Brook Lopez: Rookie Retrospective


I already took a look at Brook’s rookie season, but the guys over at DraftExpress seriously one-upped me.  They take an in-depth look into Brook’s rookie season.  You can read the whole thing here, but here is a brief excerpt:

According to Synergy Sports Technology, Lopez gets 34% of his offense with his back to the basket in the post, but only converts on 42% of those attempts. On all other shots, he’s converting 57%. As many often point out, the biggest change in the level of competition when comparing the NCAA and NBA often has to do with the big men, who are far bigger, stronger and more athletic. As we often saw already last season, Lopez struggles to score at times because of a lack of variety and fluidity in his post repertoire. He loves to go to his right handed hook, but struggles with his consistency and is rather predictable due to the lack of polish on his left hand. The slow and mechanical coordination he shows in the post hurt his effectiveness as well, and he has a tendency to predetermine what move he’s going to use before he even touches the ball.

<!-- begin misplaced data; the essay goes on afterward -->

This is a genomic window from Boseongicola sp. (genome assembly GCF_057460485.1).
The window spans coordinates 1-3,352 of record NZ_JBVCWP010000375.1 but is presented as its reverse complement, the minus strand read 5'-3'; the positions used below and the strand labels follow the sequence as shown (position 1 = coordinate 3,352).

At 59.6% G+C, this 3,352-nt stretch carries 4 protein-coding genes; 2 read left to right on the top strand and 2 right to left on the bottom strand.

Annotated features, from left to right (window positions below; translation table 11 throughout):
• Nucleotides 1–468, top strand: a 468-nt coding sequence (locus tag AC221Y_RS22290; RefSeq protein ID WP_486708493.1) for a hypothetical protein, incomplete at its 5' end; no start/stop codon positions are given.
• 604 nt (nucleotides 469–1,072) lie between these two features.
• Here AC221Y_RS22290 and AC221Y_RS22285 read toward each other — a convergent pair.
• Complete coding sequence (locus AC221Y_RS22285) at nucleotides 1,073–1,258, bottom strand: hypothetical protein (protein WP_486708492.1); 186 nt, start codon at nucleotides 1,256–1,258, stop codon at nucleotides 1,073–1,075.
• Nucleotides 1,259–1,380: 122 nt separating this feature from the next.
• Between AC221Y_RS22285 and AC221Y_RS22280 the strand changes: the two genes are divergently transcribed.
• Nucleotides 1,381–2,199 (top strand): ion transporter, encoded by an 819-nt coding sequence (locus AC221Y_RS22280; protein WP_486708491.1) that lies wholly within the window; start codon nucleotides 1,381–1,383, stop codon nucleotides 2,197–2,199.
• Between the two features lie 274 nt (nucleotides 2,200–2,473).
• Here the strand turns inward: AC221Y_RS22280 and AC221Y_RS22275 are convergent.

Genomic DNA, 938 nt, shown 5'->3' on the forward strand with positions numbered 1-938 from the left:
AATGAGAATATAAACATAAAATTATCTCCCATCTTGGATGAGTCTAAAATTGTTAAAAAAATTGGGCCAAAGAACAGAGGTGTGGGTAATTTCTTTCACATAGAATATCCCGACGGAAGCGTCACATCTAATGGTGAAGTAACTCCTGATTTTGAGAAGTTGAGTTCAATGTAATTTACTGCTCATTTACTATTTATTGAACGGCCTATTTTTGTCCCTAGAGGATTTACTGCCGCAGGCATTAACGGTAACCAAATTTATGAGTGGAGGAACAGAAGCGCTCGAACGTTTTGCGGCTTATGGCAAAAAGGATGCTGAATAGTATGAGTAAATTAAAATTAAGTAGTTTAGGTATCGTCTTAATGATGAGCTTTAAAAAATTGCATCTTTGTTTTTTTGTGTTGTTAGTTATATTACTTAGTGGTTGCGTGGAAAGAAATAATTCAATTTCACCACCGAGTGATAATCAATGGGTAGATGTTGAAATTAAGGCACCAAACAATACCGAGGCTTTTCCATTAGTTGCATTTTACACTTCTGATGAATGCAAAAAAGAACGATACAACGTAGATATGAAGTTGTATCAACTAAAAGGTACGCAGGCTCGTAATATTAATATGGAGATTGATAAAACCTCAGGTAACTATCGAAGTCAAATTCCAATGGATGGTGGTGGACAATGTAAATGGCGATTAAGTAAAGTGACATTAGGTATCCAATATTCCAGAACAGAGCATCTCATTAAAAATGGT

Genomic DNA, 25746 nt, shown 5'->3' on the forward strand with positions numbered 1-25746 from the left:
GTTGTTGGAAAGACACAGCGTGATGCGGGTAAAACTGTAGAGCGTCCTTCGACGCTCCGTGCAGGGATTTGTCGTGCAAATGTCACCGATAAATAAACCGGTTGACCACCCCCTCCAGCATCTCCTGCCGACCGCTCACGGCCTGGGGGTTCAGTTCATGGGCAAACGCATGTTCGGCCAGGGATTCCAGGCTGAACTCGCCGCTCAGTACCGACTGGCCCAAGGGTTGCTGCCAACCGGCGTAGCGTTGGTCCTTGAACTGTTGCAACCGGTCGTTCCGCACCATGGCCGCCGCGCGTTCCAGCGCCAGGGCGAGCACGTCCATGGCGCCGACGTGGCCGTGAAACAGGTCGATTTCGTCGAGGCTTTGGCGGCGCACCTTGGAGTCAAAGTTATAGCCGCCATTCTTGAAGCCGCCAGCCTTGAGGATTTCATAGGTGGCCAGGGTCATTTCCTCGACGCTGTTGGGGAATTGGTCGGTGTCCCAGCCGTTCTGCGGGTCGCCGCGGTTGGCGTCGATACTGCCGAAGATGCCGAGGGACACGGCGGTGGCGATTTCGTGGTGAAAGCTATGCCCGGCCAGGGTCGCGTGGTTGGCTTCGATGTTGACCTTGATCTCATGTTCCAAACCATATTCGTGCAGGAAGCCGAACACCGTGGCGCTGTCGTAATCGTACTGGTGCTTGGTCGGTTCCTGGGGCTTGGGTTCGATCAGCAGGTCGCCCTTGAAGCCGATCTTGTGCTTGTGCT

Never considered much of a passer in college, Lopez has continued along that same path in theNBA thus far, even regressing statistically in that aspect. He’s been fairly turnover prone, struggling to deal with double teams and not always quite knowing his limitations, which is not exactly a shock considering his rookie status. Right now he ranks in the top 10 amongst the worst passers per-possession in the NBA.

Many of the problems Lopez has on the offensive end stem from a lack of explosiveness caused by his high center of gravity. Despite the fact that he gets low to maintain position on the block, when he goes into his move he stands too upright, which makes him easy to defend. This is perhaps most evident when looking at how few free throws he attempts a game. Lopez’s paltry 2.2 free throws a game ranks him towards the bottom amongst starting centers in the league. For a big man who shoots over 80% from the stripe, he would benefit greatly from getting to the line more often. If he can learn to stay low throughout his pivots and establish a wider base, he’ll have an easier time powering towards the basket, which ultimately will lead to more trips to the line. 

Lopez also shows some glimpses of potential facing up from the mid-post and beating his man off the dribble—something he surely has the skill-level to do. If he can improve his ball-handling skills enough to utilize this part of his game more, maybe after using a shot-fake, he will surely find himself at the free throw line more as well. 

The biggest thing that I took from this excerpt is the fact that he needs to work on his back to the basket offense.  These kind of moves come with time and experience, so we shouldn’t be too worried about it right now.